When you hit your mid-to-late forties, you might begin to notice that you have trouble with reading. Seeing clearly things that are up close is an age related function of your vision which gets weaker as you become older. Why does this happen? With age, the lens of your eye becomes more rigid, making it more difficult to focus on handheld objects. That, in a nutshell, is presbyopia. And it's universal.
People with undiagnosed presbyopia may hold reading material at arm's length in order to focus properly. Additionally, engaging in other close-range activities, such as needlepoint or writing, may also result in eyestrain in people with presbyopia. When it comes to rectifying the symptoms of presbyopia, you have a few solutions, whether you wear eyeglasses and contact lenses.
An oft-used aid is reading glasses, but these are mostly efficient for those who wear contacts or for those who don't need glasses for correcting distance vision. Although reading glasses are easy to find at pharmacies or drugstores, you shouldn't buy them until you have been examined by your eye care professional. Lots of people don't know that reading glasses may be handy for brief periods of reading but they can eventually lead to fatigue with prolonged use. A better alternative to drugstore reading glasses are custom made ones. They are able to rectify astigmatism, accommodate prescriptions that vary between the two eyes, and in addition to all this, the optic centers of every lens can be made to suit the person who wears them. The reading distance can be adjusted to meet the individual's needs.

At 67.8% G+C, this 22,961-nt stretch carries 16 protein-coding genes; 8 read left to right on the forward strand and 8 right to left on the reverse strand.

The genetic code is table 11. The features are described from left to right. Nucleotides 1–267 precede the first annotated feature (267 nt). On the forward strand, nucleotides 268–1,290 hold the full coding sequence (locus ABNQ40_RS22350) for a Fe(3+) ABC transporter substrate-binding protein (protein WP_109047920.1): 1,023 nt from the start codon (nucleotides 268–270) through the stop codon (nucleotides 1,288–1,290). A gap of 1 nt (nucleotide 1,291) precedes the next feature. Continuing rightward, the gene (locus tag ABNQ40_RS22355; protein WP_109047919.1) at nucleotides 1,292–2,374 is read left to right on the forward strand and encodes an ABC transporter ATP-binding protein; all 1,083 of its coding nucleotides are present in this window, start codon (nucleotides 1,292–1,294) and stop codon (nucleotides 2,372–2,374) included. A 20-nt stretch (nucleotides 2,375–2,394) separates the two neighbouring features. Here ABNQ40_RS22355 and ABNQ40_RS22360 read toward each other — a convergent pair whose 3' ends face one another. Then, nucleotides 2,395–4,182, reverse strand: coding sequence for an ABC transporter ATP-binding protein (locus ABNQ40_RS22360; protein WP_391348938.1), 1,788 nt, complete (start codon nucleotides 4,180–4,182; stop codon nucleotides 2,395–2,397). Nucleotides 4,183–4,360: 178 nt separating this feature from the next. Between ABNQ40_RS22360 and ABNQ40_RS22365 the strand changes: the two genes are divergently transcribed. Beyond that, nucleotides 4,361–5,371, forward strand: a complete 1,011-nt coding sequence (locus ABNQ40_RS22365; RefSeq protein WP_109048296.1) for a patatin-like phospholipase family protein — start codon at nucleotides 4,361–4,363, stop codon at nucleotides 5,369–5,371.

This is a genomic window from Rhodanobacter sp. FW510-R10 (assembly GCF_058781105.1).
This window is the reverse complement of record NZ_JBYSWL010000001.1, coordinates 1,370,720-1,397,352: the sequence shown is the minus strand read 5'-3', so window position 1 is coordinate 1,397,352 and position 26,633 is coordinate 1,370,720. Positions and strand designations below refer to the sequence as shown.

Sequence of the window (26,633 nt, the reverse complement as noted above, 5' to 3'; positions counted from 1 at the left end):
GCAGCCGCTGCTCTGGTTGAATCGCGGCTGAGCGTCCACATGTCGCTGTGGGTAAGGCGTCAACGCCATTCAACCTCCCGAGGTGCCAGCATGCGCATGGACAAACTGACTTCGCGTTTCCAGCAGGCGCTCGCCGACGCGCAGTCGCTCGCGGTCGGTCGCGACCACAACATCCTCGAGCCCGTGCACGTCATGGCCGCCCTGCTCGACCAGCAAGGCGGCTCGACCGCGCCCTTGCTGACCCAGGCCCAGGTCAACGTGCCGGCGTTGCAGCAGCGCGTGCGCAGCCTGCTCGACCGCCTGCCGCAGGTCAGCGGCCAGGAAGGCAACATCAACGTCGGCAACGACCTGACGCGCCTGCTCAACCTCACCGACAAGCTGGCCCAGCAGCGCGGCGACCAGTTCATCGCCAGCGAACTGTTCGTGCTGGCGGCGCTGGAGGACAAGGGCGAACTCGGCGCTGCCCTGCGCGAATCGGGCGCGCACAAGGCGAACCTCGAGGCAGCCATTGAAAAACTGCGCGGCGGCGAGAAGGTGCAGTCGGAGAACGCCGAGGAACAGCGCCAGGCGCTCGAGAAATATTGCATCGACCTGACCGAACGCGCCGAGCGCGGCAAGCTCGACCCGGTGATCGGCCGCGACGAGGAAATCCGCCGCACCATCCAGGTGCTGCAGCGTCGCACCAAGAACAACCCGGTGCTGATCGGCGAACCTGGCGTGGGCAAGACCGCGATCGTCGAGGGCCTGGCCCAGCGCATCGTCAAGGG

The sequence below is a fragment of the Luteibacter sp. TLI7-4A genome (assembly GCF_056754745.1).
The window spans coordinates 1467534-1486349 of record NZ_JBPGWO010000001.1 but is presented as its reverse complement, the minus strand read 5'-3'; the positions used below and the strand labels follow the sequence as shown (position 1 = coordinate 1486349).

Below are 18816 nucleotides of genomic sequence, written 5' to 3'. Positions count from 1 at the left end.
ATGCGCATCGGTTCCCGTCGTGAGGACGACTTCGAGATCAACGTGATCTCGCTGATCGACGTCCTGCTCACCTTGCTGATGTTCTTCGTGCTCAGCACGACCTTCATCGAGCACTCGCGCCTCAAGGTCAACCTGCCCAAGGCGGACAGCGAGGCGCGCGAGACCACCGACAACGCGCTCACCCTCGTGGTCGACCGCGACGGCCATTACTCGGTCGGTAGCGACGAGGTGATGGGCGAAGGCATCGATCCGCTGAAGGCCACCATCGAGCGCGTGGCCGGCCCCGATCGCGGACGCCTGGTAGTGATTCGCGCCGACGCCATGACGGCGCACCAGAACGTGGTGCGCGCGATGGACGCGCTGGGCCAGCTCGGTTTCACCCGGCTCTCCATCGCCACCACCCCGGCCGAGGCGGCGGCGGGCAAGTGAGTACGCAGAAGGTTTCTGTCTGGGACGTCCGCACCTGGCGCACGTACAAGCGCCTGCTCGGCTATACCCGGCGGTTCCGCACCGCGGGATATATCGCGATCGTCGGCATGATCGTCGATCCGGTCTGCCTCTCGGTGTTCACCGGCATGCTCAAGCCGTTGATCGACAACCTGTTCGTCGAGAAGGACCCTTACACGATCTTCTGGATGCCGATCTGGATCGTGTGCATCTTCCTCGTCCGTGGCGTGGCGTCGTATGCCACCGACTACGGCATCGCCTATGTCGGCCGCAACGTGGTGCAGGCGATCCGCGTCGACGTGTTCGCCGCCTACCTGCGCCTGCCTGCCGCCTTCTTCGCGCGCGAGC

If you already have glasses for distance vision, consider bifocal or multi-focal corrective lenses, or the popular progressive addition lenses (PALs). Essentially, these are eyeglasses with multiple points of focus, and the lower part of the lens is where there is a prescription that helps you focus at close range. If you already wear contacts, it's best to talk to your optometrist to discuss multifocal contact lenses. Additionally, you may be able to benefit from a treatment technique called monovision. Monovision is when one eye wears a lens for distance vision and one eye wears a lens for close vision.
Because your eyesight continues to change with age, you can expect your prescription to increase periodically. But it's also important to examine your various choices before making choices about your vision; you can be susceptible to presbyopia, even if you've had refractive surgery in the past.
Have to chat with your optometrist for an unbiased perspective. We can help you deal with presbyopia and your changing eye sight in a way that's both beneficial and accessible.